Hybrid Car – More Fun with Less Gas

Re: Solar water heating system value - Page 50

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Posted by Doctor Drivel on March 14, 2006, 12:11 pm
 


Away from the living areas.  It makes sense.  Make the basement a utility
area.


Posted by Doctor Drivel on March 14, 2006, 12:09 pm
 


The UK has the smallest, pokiest most expensive houses in the developed
world.  Space  upstairs to fit a "laundry room"?  We only dream of such
things.  A basement?  That's Hollywood man!  If we had basements we would
have them done out in pink.




Posted by Morris Dovey on March 12, 2006, 11:53 pm
 Doctor Drivel (in
4414ad36$$6390$92e7fe2@authen.yellow.readfreenews.net) said:

|| daestrom (in rAWQf.17361$jf2.17162@twister.nyroc.rr.com) said:
||
||| Now that's 'Drivel'.  Washing machines in the US don't have
||| 'heaters' built into them.  (well, maybe *some* brand out there
||| does, but by and large the most common units do not).
||
|| At least some of the big name manufacturers' top brands do indeed
|| incorporate heating elements.
|
| If your water is heated by electric, it is the same thing.  From
| what I know all UK machines have an internal electric heater, to
| heater or raise the temperature in the water, which could have been
| heated by gas in the main water system.

Well, it's the same to the extent that the water temperature is
raised. :-)

If the water in the pipe between the DHW is cold, then it turns out to
be uneconomical to soak the load with cold water, run cold water into
the drain, and then attempt to achieve a minimum wash temperature by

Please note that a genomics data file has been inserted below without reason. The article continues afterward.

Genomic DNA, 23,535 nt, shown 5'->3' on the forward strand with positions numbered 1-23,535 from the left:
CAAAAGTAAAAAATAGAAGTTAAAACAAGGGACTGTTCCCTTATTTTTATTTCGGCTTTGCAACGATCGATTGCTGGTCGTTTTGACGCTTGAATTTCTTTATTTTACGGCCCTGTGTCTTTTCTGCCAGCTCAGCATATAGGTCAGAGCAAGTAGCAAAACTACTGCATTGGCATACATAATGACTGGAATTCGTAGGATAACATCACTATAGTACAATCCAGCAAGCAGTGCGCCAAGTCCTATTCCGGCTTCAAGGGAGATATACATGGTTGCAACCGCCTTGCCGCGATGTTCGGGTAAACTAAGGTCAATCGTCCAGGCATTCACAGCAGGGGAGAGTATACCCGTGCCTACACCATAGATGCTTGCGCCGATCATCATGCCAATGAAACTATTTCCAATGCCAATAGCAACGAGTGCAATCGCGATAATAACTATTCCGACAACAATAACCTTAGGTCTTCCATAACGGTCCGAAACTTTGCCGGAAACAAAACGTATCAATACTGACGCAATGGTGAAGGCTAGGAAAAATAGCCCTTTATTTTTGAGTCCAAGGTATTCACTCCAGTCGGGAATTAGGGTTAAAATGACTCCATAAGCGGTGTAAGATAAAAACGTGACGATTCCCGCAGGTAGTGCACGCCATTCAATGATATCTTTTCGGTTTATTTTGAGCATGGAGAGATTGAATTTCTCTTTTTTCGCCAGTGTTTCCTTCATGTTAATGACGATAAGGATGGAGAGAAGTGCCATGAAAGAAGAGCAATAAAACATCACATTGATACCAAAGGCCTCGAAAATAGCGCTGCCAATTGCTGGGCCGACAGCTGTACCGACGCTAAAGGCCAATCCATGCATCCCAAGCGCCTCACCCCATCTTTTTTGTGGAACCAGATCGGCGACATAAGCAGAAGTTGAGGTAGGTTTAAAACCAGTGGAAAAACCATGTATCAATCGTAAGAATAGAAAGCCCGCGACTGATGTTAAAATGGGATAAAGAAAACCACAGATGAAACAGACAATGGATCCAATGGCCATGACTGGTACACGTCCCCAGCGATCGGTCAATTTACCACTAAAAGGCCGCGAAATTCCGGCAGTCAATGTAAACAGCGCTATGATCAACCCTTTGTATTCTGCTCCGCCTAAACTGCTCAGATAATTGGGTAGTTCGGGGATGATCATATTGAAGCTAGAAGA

adding enough hot water to warm the cold water in the fabric.

Some areas of the US have a serious need to minimize water use and one
of the major design goals is to reduce the demand. If you have a
chance, check out the amount of water used in the top-loading Maytag
Neptune - you'll be amazed.

In that machine there is a tiny sump between the tub and the drain;
and the electrical heating (of only a tiny amount of water) is done
there. The amount of water actually heated in the washer is unlikely
to be anywhere near the amount of DHW drawn from the tank and left to
cool in the pipe - or the amount of cold water wasted while the DHW
traveled from the tank to the machine.

--
Morris Dovey
DeSoto Solar
DeSoto, Iowa USA
http://www.iedu.com/DeSoto



Posted by Guy King on March 13, 2006, 7:47 am
 

It's getting increasingly hard to find a hot/cold fill washing machine.
They all appear to be cold fill only these days.

--
Skipweasel
Pay no attention to the man behind the curtain.

Posted by Solar Flare on March 14, 2006, 2:47 am
 Not in the Americas


machine.


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